Smith v. SmithAnnotate this Case
186 Kan. 728 (1960)
352 P.2d 1036
ANTOINETTE W. SMITH, Appellant, v. SAMUEL D. SMITH, Appellee.
Supreme Court of Kansas.
Opinion filed June 11, 1960.
E. Edward Johnson, of Topeka, argued the cause, and L.M. Ascough, John A. Bausch and John D. O'Brien, all of Topeka, were with him on the brief for the appellant.
Charles S. Fisher, Jr., of Topeka, argued the cause, and T. M. Lillard, O.B. Eidson, Philip H. Lewis, James W. Porter and E. Gene McKinney, all of Topeka, were with him on the brief for the appellee.
The opinion of the court was delivered by
This is an appeal from an order of the trial court denying the appellant's motion in a divorce action to foreclose a *729 lien upon real property which was established by the divorce decree to secure the payment of alimony. The decree granting a divorce on October 24, 1957, awarded alimony in the total sum of $13,068, payable in installments of $108 per month. The provision in the divorce decree relied upon is an acceleration clause which provides that on default in the payment of any monthly installment "the entire balance shall become due and draw interest at the rate of 6% per annum and plaintiff shall be entitled to foreclose" the lien on the real estate securing the alimony payments.
The appellee, defendant-husband in the divorce action, made the alimony payments regularly until the month of September, 1958, when by reason of illness and hospitalization he earned practically no money for several months. As a result of this illness he paid only $50 on the September, 1958, installment of alimony, paid in full the October installment, and failed to pay when due in 1958 the November and December installments.
On December 13, 1958, the appellant was paid $382 as alimony. The parties stipulated this money was received and applied as follows: "$58.00 for September of 1958, $108.00 November 1958 alimony payment, $108.00 December alimony payment and $108.00 for January."
It is to be noted the $382 paid on the 13th day of December included $108 as an advance payment for the January, 1959, installment.
On December 5, 1958, the appellant, prior to the $382 payment of alimony, filed her motion in the district court to have the entire unpaid balance of alimony declared due under the acceleration clause and to foreclose the lien on the appellee's real estate. The trial court on June 19, 1959, after hearing the motion and the testimony presented by the parties, overruled the motion stating:"Plaintiff hasn't lost any money. She still has the protection of the lien. The defendant has made all the payments. The fact he didn't make them right on the date is explained by the evidence, which is unrefuted, of the physical incapacity and inability to pay on account of physical incapacity. I really can't see that anybody has been hurt. I think the lien established by the decree in favor of plaintiff is still good. She still has the protection and she has had all of her money. The motion to foreclose the lien is overruled."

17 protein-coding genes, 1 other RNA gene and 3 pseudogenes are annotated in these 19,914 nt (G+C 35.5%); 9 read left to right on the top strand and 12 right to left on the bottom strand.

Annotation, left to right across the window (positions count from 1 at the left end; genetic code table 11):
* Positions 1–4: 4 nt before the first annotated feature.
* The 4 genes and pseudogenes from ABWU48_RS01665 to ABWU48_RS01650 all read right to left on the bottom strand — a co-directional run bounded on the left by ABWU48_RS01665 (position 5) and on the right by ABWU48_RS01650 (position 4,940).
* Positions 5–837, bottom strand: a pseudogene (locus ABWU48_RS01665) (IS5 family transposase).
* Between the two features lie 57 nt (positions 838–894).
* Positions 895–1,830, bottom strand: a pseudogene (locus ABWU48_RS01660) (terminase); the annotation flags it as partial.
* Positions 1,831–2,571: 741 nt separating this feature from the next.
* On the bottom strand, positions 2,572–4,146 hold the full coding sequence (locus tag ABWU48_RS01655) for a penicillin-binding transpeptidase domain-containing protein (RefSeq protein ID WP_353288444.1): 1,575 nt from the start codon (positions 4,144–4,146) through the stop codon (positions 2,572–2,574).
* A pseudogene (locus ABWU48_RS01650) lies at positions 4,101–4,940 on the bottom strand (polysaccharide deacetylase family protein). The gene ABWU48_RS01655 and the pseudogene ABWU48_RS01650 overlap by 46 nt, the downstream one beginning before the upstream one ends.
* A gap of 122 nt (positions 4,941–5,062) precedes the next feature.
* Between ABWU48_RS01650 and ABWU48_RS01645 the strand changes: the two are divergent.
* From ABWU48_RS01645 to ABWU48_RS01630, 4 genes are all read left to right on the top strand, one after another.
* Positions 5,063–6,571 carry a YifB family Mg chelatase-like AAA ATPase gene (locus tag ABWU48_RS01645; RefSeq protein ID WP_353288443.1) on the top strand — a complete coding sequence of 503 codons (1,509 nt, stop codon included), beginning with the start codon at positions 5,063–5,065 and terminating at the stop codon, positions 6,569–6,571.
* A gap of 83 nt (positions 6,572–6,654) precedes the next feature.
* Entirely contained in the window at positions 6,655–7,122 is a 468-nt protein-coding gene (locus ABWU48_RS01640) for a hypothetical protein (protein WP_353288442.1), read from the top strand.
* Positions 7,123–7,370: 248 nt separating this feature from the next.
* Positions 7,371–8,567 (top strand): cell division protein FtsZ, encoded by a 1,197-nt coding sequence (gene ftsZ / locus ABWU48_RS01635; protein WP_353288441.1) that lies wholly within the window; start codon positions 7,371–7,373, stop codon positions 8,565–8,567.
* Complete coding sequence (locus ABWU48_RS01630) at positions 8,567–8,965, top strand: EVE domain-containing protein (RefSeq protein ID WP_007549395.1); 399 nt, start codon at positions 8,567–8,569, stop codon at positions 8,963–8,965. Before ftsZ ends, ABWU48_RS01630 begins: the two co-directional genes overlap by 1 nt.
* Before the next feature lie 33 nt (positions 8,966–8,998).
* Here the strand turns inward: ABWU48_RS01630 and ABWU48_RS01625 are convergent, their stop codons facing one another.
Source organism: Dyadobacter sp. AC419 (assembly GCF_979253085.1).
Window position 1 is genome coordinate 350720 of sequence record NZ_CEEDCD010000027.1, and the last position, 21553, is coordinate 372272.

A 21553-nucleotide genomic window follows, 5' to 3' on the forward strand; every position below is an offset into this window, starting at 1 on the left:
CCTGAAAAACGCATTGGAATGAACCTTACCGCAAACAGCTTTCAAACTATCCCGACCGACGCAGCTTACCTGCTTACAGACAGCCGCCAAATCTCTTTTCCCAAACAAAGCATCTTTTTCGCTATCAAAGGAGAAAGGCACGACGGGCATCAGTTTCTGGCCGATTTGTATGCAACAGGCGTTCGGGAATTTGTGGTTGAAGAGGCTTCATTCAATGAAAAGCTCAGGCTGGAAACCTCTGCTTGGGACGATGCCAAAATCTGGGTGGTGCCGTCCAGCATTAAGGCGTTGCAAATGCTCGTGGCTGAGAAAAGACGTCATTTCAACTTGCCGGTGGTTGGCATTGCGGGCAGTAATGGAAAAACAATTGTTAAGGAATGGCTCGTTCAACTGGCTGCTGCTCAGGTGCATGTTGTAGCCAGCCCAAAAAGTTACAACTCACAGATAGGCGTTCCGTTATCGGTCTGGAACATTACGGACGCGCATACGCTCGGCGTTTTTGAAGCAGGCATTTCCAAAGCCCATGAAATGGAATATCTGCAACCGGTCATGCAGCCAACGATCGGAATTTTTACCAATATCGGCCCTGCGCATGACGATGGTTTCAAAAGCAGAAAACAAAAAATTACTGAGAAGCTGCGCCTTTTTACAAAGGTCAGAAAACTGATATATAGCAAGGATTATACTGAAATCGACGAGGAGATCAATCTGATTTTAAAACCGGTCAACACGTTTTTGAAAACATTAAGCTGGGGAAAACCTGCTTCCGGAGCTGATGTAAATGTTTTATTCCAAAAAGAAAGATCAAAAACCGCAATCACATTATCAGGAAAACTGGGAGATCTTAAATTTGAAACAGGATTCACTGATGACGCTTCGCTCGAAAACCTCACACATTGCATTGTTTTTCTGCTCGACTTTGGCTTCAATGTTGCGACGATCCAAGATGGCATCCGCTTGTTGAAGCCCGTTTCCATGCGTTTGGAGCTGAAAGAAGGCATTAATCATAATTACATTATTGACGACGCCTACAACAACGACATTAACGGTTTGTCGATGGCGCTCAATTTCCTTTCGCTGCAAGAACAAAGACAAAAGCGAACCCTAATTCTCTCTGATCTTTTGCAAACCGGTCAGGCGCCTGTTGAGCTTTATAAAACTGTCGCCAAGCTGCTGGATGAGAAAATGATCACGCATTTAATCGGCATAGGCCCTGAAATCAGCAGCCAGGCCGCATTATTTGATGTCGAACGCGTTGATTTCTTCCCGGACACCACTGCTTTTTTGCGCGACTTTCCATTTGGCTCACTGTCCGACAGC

The record indicates the appellee remarried subsequent to the divorce. He and his present wife, Betty, reside in the City of Lawrence, Kansas. The appellant resides in the City of Topeka. The appellant testified concerning the alimony payments that when *730 the appellee and Betty picked up the children in Topeka the 1st of September Betty said they would not be able to pay all of the alimony. The appellant then testified:"Q. Did you agree? Did you say it would be all right? "A. I said half would be all right that month with the understanding they would catch it up.
.............."Q. You agreed that the half of the September payment would be all right? That it could be delayed?
"A. That's right.
"Q. That's the same $58.00 you received later?
"A. Yes, sir."
The appellee testified that as a result of an accident which occurred approximately August 14, 1958, he was hospitalized for a period of two weeks following which he had to stay in bed for another two weeks. He worked again from the latter part of September until the 22nd day of October but did not work from then until the 1st of January.
Betty testified that she had a conversation in October, 1958, with the appellant on the front walk of her home in Lawrence. She testified:
"Q. Tell the Court what was said."A. I said, `We are not going to be able to make the November payment. We have made the October payment. We will make the child support because I know this cannot be denied but we are not in position to make the alimony.' She said, `Fine, don't worry about it.' I said, `Well, are you sure you can manage? Is this satisfactory?' She said, `It's perfectly all right. Don't worry.' She walked towards the car and I walked back to the house.
"Q. When you say `she', who are you talking about?
"A. Ann Smith."Q. Is that the same payment you are talking about that was made on December 12th, 1958?
"A. That's right.
"Q. That was approximately six weeks later, was it?
We are not concerned with the conflicting testimony of the appellant regarding the above statements.
The trial court made no specific findings, and the judgment of the trial court overruling the appellant's motion imports a general finding in favor of the appellee. A general finding made by the trial court determines every controverted question of fact in support of which evidence has been introduced and raises the presumption that all facts necessary to sustain and support the judgment have *731 been found. (Dryden v. Rogers, 181 Kan. 154, 309 P.2d 409; Watkins v. Layton, 182 Kan. 702, 324 P.2d 130; Boese v. Crane, 182 Kan. 777, 324 P.2d 188; In re Estate of Julian, 184 Kan. 94, 334 P.2d 432; and Nauman v. Kenosha Auto Transport Co., 186 Kan. 305, 349 P.2d 931.) Under these circumstances and based upon the testimony in the record as heretofore related, it may be inferred that the trial court found the appellant gave her prior consent and agreed to a delay in the payment of alimony installments.
The only question presented is whether upon the foregoing circumstances the appellant is entitled to foreclose the lien.